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Archive for June, 2011

“In my mailbox” is a not-very-weekly-in-my-case meme hosted by The Story Siren in which people share the books that they have acquired that week. I threw the rules out of the window long ago. Just keeping it to attempt to fool myself into believing I have some kind of structure going on.

Book group gave me an excuse to go into Waterstone’s in Gower Street on Thursday and pick up:

TBR pile back up to 43.
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Title: The Fry Chronicles

Author: Stephen Fry

Published: Penguin, 2010

Genre: Autobiography

Blurb: Stephen Fry arrived at Cambridge on probation: a convicted fraudster and thief, an addict, liar, fantasist and failed suicide, convinced that at any moment he would be found out and flung away.

Instead, university life offered him love, romance and the chance to stand on stage and entertain. He began his iconic relationship with Hugh Laurie, befriended Emma Thompson among a host of household names, and emerged as one of the most promising comic talents in the country.

This is the intriguing, hilarious and utterly compelling story of how the Stephen the nation knows (or thinks it knows) began to make his presence felt as he took his first tentative steps in the worlds of television, journalism, radio, theatre and film. Shameful tales of sugar, shag and champagne jostle with insights into credit cards, classic cars and conspicuous consumption, Blackadder, Broadway and the BBC.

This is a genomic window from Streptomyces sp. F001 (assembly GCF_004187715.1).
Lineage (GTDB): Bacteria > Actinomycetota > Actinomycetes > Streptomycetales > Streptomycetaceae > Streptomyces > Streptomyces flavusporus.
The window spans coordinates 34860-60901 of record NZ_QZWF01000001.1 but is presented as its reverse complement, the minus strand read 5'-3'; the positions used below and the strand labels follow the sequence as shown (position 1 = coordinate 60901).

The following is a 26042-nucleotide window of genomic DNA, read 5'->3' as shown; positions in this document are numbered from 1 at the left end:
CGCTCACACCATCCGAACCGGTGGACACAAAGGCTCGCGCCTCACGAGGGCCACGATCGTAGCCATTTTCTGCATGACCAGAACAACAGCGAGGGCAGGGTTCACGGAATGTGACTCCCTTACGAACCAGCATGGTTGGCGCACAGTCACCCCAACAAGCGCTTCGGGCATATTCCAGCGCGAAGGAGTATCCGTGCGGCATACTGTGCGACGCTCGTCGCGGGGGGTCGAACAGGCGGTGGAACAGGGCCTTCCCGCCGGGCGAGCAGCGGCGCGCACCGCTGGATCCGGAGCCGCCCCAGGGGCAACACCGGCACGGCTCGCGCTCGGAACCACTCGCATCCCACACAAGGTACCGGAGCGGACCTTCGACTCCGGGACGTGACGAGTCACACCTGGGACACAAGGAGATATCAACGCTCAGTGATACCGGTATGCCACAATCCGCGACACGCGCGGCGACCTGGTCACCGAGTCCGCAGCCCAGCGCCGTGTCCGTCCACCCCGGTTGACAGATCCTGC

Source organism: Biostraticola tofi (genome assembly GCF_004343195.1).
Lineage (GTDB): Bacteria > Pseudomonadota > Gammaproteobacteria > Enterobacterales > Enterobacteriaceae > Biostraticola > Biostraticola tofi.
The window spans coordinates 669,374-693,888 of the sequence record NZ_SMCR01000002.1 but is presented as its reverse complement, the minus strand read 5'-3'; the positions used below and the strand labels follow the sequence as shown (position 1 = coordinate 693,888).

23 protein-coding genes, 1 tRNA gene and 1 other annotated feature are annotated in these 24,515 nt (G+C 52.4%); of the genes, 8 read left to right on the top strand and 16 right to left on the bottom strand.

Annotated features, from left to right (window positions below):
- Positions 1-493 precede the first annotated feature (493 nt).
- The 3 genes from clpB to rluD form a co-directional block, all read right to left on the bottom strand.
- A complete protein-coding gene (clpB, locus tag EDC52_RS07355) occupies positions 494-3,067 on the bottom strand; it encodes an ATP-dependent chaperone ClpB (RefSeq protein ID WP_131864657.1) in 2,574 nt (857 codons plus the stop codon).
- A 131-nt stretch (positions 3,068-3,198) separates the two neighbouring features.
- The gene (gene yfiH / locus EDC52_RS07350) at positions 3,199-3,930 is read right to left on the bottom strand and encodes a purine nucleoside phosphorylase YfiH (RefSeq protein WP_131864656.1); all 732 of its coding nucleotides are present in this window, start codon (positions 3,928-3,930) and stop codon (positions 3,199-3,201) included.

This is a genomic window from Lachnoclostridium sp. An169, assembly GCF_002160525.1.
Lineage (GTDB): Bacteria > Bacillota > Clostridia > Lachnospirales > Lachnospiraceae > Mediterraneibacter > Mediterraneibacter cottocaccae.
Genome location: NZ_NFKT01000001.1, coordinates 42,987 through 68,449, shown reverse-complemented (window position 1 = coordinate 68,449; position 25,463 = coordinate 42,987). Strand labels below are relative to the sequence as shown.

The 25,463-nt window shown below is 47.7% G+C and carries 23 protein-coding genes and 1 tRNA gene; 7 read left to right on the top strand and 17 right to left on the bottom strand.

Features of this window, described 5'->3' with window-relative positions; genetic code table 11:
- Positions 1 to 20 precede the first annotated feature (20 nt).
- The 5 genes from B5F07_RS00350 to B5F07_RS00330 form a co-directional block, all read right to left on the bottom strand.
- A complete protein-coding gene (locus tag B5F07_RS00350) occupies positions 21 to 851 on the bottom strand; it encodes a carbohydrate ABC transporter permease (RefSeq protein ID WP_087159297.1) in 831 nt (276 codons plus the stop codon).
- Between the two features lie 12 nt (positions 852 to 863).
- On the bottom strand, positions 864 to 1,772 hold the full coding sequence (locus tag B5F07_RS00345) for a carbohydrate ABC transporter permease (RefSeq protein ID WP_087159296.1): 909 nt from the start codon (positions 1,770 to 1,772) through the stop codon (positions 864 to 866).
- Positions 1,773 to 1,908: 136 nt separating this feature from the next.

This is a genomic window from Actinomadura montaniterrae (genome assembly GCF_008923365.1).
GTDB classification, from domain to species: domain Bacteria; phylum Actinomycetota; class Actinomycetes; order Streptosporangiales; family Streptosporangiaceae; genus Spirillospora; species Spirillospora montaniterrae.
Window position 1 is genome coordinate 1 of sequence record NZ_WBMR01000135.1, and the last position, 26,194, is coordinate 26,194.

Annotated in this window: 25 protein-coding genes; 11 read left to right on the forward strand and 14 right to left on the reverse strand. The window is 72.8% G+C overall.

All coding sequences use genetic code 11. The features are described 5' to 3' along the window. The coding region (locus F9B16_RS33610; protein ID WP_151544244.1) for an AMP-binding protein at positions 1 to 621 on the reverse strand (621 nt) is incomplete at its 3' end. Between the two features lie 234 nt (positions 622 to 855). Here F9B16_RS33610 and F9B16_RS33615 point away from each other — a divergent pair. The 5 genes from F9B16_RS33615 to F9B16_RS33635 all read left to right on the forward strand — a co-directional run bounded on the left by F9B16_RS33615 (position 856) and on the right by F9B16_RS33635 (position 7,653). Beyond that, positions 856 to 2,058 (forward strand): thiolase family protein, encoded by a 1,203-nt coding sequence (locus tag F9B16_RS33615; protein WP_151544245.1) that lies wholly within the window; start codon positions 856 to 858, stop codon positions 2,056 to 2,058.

For all its trademark wit and verbal brilliance, this is a book that is not afraid to confront the aching chasm that separates public image from private feeling. Welcome to The Fry Chronicles, one of the boldest, bravest, most revealing and heartfelt accounts of a man’s formative years that you will ever have the exquisite pleasure of reading.

How I came to own it: Birthday/Christmas present.

What I thought: This is not a book I can review objectively (we are all subjective but I am extra super subjective in this case): Stephen Fry was the hero of my adolescence and I still have a soft spot for him, so I was bound to enjoy this. As always, I enjoyed his humour and his wordiness, his playful use of language. It was a very courageous book, painfully self-aware and self-conscious in its raw honesty about his less worthy emotions and his insecurities. These are all things that excite either irritation or admiration: rather obviously, in my case, the latter.

Rating: 4/5

How I’m doing: 43 to go.

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The Victorian Literature Challenge. My pre-challenge post is here.

Title: Lady Windermere’s Fan

Author: Oscar Wilde

Published: in ‘The Complete Illustrated Stories, Plays and Poems of Oscar Wilde’, Chancellor Press, 1991 (originally published 1893)

Genre: Play

How I came to own it: This bumper Oscar Wilde collection was an Oxfam bargain at £2.99 several years ago.

What I thought: It’s been so long since I read a play – I thought I might struggle to get into it. This wasn’t the case at all. It’s an easy, fast read, very funny, as expected with Wilde, with those one-liners popping up almost constantly, and yet also rather moving in places. I enjoyed it very much.

Rating: 4/5

How I’m doing: 44 to go.

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